A hot potato: Expressing a bipartisan concern about China surveillance on US citizens, FCC commissioner Brendan Carr wants a national ban against the TikTok app. However, TikTok is not giving in and is still looking forward to an agreement with the Committee on Foreign Investment in the United States (CFIUS).
Brendan Carr, a lawyer currently serving as a commissioner of the Federal Communications Commission (FCC), has returned to his favorite sport: bashing TikTok and calling for a tighter control on the Chinese-controlled app by the US government. At this point, Carr said, there is very little confidence about the company’s ability to properly handle US users’ data.
Carr was appointed as a member of the FCC by Donald Trump in 2017, and he has been a vocal critic of the data collecting app for a while. In the commissioner’s own words, TikTok isn’t “just another video app” but “a sophisticated surveillance tool that harvests extensive amounts of personal and sensitive data” with direct connections to Beijing’s communist dictatorship.
A few months ago, Carr asked Google and Apple to remove TikTok from their respective app stores; in a new interview with CNN, the commissioner is now calling for a nationwide ban despite the efforts made by both parties – the US government and TikTok – to come to an agreement.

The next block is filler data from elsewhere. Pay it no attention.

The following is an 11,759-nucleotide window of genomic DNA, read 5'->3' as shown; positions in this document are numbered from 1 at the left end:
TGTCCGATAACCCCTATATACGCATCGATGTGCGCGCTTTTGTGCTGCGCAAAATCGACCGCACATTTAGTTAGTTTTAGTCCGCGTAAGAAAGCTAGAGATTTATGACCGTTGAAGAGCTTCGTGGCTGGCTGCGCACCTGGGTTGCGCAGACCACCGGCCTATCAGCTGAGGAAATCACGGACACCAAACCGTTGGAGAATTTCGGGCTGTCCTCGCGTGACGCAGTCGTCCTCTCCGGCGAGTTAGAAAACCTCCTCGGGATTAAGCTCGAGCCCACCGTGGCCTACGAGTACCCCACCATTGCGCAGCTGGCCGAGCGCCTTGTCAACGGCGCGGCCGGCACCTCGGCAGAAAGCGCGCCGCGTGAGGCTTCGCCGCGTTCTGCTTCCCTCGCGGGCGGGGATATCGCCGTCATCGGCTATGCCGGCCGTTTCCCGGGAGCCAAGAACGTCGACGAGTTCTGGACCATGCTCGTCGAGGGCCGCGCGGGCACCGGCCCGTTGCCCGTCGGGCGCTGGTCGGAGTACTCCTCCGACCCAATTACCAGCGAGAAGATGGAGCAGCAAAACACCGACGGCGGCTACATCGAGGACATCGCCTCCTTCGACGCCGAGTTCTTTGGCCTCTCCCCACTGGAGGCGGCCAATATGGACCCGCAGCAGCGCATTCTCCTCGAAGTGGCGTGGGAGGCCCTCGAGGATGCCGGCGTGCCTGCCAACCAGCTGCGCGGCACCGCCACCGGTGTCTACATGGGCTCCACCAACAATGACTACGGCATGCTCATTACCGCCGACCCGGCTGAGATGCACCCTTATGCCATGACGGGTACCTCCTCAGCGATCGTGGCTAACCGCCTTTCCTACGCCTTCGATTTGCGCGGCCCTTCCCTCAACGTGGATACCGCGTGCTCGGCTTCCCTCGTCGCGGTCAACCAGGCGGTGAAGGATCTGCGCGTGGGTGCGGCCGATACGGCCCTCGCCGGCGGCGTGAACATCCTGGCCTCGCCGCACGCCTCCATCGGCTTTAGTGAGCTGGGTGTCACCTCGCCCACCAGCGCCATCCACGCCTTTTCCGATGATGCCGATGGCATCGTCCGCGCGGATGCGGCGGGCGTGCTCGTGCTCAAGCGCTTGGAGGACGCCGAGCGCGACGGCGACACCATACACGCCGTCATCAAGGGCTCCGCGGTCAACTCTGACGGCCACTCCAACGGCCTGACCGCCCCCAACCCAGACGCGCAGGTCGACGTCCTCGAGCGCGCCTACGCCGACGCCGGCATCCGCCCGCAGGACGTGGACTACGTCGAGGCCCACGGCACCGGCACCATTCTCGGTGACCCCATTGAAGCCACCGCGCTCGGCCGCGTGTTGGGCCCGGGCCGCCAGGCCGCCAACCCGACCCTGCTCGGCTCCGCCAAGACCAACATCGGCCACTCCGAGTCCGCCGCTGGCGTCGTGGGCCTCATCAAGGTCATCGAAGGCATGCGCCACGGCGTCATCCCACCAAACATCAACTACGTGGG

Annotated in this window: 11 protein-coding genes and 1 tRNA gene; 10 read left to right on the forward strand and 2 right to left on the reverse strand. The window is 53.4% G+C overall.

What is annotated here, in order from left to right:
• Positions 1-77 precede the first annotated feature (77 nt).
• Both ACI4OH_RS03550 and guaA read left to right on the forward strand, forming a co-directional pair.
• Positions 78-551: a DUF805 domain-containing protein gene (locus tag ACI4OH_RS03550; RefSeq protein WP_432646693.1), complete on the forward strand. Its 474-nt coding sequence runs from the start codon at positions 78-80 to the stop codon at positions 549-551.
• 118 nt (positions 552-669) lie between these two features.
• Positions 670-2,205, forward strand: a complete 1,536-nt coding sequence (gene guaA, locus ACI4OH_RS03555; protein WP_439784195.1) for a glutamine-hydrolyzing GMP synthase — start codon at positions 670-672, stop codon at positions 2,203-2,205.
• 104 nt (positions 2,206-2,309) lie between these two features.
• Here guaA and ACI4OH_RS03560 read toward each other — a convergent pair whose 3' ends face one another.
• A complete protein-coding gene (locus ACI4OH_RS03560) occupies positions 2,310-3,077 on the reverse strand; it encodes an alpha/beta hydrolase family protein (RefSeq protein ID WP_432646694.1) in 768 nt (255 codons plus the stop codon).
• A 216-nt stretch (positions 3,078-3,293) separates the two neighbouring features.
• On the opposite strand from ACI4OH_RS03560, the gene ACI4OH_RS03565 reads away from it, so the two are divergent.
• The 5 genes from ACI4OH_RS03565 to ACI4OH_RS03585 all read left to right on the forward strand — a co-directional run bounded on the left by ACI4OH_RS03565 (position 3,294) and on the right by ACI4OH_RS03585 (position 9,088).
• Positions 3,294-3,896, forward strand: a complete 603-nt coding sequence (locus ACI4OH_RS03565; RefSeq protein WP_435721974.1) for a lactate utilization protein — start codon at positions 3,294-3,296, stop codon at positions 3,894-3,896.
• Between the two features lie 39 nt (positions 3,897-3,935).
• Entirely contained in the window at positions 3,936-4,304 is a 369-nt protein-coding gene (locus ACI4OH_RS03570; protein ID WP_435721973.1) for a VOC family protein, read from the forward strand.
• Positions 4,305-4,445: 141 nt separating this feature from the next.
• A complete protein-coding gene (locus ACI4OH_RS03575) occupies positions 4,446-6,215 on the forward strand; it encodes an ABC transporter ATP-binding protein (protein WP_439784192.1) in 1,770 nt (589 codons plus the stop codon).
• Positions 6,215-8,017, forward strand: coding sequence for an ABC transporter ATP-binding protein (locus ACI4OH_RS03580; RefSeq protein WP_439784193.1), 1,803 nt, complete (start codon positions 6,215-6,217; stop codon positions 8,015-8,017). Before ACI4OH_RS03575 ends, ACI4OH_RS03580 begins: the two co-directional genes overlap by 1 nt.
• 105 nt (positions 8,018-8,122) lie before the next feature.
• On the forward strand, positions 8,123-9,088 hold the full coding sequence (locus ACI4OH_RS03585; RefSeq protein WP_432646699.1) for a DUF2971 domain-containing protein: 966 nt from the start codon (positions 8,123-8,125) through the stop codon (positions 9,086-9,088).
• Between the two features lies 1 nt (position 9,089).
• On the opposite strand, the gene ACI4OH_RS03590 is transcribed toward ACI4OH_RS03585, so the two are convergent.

ByteDance, TikTok’s parent company, is currently negotiating with the CFIUS a proposal that should ease any concern about the Chinese government authorities’ access to TikTok data relating to US citizens. The company has supposedly migrated all such data to servers run by Oracle, but there’s still a bipartisan opinion about the fundamentally Orwellian nature of the app.
According to Carr, even the best deal cut by the CFIUS wouldn’t be enough; at this point “I have a very, very difficult time looking at TikTok’s conduct thinking we’re going to cut a technical construct that they’re not going to find a way around,” Carr said.
The new position expressed by Carr reflects a “natural progression” in his thinking about TikTok, and it is apparently informed by the FCC’s own work to limit China’s influence in US telecommunications networks. On the other hand, TikTok remains confident about a satisfying agreement with Washington. “Commissioner Carr has no role in or direct knowledge of the confidential discussions with the US government related to TikTok,” the company remarked, “and he is not in a position to discuss what those negotiations entail.”